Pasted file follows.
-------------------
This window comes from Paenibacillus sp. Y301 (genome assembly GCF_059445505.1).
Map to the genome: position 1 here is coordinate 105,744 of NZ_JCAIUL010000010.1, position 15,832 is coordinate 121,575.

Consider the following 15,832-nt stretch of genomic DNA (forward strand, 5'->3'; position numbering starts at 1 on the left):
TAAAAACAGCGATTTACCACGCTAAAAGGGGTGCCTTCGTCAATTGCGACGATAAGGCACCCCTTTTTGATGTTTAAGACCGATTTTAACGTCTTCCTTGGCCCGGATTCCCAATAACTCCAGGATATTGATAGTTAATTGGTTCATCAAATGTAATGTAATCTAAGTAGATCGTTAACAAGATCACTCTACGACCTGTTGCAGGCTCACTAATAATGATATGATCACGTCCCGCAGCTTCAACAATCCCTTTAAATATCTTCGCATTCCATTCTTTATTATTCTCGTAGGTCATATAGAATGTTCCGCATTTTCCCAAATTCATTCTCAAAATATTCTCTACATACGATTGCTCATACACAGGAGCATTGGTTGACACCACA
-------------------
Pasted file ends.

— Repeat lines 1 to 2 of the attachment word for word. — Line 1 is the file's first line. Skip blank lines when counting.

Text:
This window comes from Paenibacillus sp. Y301 (genome assembly GCF_059445505.1).
Map to the genome: position 1 here is coordinate 105,744 of NZ_JCAIUL010000010.1, position 15,832 is coordinate 121,575.